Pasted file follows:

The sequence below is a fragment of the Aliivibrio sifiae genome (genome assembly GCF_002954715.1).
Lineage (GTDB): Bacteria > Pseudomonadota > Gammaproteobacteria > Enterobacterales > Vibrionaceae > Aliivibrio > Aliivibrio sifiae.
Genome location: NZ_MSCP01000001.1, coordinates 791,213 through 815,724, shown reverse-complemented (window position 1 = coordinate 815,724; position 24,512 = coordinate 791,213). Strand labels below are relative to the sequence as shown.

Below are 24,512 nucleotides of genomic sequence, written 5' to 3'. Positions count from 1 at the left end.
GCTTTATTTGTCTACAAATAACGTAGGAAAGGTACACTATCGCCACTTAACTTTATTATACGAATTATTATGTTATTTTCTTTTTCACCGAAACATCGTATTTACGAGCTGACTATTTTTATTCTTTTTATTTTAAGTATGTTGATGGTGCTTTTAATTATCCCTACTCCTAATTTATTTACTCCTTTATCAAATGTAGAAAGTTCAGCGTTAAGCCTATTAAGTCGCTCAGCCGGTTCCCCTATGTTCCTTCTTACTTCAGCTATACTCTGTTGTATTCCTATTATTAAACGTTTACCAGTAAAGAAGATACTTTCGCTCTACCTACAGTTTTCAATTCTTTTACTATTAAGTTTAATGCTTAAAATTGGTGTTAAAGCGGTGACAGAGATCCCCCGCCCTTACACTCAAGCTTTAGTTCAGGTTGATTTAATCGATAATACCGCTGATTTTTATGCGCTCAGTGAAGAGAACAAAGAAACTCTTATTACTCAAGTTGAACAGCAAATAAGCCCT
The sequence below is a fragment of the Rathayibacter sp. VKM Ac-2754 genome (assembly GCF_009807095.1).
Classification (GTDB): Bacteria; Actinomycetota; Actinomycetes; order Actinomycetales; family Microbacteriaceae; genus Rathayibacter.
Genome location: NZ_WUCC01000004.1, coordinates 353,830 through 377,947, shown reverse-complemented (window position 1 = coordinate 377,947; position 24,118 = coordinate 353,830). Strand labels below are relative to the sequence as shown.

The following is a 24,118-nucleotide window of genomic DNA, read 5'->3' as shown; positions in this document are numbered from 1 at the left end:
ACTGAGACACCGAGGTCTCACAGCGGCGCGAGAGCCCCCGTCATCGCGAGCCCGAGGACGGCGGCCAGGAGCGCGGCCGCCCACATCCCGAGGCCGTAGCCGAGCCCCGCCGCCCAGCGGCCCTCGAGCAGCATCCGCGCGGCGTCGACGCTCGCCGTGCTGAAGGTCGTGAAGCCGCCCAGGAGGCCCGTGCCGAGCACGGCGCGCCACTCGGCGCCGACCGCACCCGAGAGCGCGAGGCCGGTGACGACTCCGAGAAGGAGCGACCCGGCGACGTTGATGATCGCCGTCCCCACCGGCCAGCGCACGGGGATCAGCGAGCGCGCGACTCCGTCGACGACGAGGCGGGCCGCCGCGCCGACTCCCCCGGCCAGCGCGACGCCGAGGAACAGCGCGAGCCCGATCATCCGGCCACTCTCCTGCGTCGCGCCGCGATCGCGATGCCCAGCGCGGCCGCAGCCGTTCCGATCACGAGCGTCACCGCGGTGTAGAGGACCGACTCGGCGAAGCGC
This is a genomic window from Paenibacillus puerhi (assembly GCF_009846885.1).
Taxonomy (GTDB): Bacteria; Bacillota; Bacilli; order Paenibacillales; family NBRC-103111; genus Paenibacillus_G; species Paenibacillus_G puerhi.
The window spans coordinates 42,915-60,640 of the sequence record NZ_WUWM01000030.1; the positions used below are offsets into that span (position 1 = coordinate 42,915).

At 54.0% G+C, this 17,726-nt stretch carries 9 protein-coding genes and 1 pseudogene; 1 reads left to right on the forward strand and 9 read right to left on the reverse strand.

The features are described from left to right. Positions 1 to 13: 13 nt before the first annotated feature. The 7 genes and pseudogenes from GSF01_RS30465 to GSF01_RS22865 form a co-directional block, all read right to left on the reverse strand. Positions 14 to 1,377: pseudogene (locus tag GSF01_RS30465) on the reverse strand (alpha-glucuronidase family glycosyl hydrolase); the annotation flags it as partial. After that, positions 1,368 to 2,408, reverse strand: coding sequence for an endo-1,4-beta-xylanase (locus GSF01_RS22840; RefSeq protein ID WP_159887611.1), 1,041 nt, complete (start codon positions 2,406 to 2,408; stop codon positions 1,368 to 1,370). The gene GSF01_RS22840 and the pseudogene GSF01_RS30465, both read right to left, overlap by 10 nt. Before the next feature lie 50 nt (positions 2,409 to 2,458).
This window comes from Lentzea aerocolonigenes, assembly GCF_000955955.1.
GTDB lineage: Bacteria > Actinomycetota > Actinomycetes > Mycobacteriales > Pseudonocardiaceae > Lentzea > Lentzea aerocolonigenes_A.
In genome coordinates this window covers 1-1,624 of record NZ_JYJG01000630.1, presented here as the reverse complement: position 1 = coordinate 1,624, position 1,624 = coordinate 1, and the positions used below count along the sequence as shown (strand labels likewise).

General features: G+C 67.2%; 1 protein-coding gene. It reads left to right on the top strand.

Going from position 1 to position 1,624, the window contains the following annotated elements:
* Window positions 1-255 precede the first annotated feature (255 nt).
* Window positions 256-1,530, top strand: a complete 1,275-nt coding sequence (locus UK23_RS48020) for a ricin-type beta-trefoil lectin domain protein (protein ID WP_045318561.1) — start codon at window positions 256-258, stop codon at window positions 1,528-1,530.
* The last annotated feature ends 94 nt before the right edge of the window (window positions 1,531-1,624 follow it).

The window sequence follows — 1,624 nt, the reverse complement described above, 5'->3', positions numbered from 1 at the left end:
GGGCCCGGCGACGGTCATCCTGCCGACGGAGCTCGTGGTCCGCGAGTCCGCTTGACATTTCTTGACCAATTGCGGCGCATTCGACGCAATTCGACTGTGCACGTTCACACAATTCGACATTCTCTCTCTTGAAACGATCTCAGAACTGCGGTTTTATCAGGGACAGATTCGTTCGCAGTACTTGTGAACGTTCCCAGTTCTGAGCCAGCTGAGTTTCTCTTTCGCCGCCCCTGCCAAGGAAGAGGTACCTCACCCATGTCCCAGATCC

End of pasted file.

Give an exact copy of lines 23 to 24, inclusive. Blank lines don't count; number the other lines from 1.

* The last annotated feature ends 94 nt before the right edge of the window (window positions 1,531-1,624 follow it).

The window sequence follows — 1,624 nt, the reverse complement described above, 5'->3', positions numbered from 1 at the left end: